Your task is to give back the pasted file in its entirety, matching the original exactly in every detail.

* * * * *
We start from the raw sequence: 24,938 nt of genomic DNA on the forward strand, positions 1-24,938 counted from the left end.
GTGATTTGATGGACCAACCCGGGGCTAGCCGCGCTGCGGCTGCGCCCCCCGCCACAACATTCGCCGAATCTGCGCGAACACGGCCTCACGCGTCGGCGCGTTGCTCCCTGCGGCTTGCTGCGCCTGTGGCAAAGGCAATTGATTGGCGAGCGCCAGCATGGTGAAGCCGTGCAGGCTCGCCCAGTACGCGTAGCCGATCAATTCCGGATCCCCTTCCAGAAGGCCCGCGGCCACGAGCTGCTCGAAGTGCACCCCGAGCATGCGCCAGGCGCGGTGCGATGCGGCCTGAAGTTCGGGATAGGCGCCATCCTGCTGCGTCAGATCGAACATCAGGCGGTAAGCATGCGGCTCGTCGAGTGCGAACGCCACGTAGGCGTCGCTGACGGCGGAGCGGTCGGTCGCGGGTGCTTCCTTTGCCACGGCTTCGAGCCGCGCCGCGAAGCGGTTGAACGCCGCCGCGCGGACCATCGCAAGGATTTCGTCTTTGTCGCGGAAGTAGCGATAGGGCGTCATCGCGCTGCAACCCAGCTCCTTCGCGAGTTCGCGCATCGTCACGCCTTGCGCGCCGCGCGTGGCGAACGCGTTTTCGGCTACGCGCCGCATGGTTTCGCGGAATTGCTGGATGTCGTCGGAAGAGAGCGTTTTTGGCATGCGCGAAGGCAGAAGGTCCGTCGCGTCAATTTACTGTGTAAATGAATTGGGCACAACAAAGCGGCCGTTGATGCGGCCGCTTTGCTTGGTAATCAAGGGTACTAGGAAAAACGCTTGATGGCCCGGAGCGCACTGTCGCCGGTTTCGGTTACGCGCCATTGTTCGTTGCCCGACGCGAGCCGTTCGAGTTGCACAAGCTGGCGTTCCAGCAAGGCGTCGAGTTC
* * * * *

We start from the raw sequence: 24,938 nt of genomic DNA on the forward strand, positions 1-24,938 counted from the left end.
GTGATTTGATGGACCAACCCGGGGCTAGCCGCGCTGCGGCTGCGCCCCCCGCCACAACATTCGCCGAATCTGCGCGAACACGGCCTCACGCGTCGGCGCGTTGCTCCCTGCGGCTTGCTGCGCCTGTGGCAAAGGCAATTGATTGGCGAGCGCCAGCATGGTGAAGCCGTGCAGGCTCGCCCAGTACGCGTAGCCGATCAATTCCGGATCCCCTTCCAGAAGGCCCGCGGCCACGAGCTGCTCGAAGTGCACCCCGAGCATGCGCCAGGCGCGGTGCGATGCGGCCTGAAGTTCGGGATAGGCGCCATCCTGCTGCGTCAGATCGAACATCAGGCGGTAAGCATGCGGCTCGTCGAGTGCGAACGCCACGTAGGCGTCGCTGACGGCGGAGCGGTCGGTCGCGGGTGCTTCCTTTGCCACGGCTTCGAGCCGCGCCGCGAAGCGGTTGAACGCCGCCGCGCGGACCATCGCAAGGATTTCGTCTTTGTCGCGGAAGTAGCGATAGGGCGTCATCGCGCTGCAACCCAGCTCCTTCGCGAGTTCGCGCATCGTCACGCCTTGCGCGCCGCGCGTGGCGAACGCGTTTTCGGCTACGCGCCGCATGGTTTCGCGGAATTGCTGGATGTCGTCGGAAGAGAGCGTTTTTGGCATGCGCGAAGGCAGAAGGTCCGTCGCGTCAATTTACTGTGTAAATGAATTGGGCACAACAAAGCGGCCGTTGATGCGGCCGCTTTGCTTGGTAATCAAGGGTACTAGGAAAAACGCTTGATGGCCCGGAGCGCACTGTCGCCGGTTTCGGTTACGCGCCATTGTTCGTTGCCCGACGCGAGCCGTTCGAGTTGCACAAGCTGGCGTTCCAGCAAGGCGTCGAGTTC